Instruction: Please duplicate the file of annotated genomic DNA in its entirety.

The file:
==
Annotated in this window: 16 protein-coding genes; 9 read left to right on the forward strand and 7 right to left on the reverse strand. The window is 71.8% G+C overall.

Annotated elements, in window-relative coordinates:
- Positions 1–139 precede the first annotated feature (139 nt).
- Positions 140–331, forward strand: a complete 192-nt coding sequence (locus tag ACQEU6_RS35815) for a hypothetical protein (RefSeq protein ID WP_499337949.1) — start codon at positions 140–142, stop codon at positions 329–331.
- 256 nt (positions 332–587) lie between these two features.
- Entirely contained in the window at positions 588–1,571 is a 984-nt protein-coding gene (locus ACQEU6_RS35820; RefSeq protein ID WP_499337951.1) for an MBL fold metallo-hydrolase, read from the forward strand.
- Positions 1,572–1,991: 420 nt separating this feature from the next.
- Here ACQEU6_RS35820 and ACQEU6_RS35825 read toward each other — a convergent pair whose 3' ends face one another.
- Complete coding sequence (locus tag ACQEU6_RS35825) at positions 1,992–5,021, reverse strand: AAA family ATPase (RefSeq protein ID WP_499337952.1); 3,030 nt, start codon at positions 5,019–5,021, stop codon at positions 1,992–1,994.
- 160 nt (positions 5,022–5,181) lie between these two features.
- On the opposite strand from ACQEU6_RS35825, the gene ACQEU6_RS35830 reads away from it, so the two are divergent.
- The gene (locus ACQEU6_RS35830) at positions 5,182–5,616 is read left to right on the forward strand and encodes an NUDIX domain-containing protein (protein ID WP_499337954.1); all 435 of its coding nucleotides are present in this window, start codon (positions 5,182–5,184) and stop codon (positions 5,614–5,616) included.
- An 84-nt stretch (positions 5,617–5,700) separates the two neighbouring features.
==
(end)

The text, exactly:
Annotated in this window: 16 protein-coding genes; 9 read left to right on the forward strand and 7 right to left on the reverse strand. The window is 71.8% G+C overall.

Annotated elements, in window-relative coordinates:
- Positions 1–139 precede the first annotated feature (139 nt).
- Positions 140–331, forward strand: a complete 192-nt coding sequence (locus tag ACQEU6_RS35815) for a hypothetical protein (RefSeq protein ID WP_499337949.1) — start codon at positions 140–142, stop codon at positions 329–331.
- 256 nt (positions 332–587) lie between these two features.
- Entirely contained in the window at positions 588–1,571 is a 984-nt protein-coding gene (locus ACQEU6_RS35820; RefSeq protein ID WP_499337951.1) for an MBL fold metallo-hydrolase, read from the forward strand.
- Positions 1,572–1,991: 420 nt separating this feature from the next.
- Here ACQEU6_RS35820 and ACQEU6_RS35825 read toward each other — a convergent pair whose 3' ends face one another.
- Complete coding sequence (locus tag ACQEU6_RS35825) at positions 1,992–5,021, reverse strand: AAA family ATPase (RefSeq protein ID WP_499337952.1); 3,030 nt, start codon at positions 5,019–5,021, stop codon at positions 1,992–1,994.
- 160 nt (positions 5,022–5,181) lie between these two features.
- On the opposite strand from ACQEU6_RS35825, the gene ACQEU6_RS35830 reads away from it, so the two are divergent.
- The gene (locus ACQEU6_RS35830) at positions 5,182–5,616 is read left to right on the forward strand and encodes an NUDIX domain-containing protein (protein ID WP_499337954.1); all 435 of its coding nucleotides are present in this window, start codon (positions 5,182–5,184) and stop codon (positions 5,614–5,616) included.
- An 84-nt stretch (positions 5,617–5,700) separates the two neighbouring features.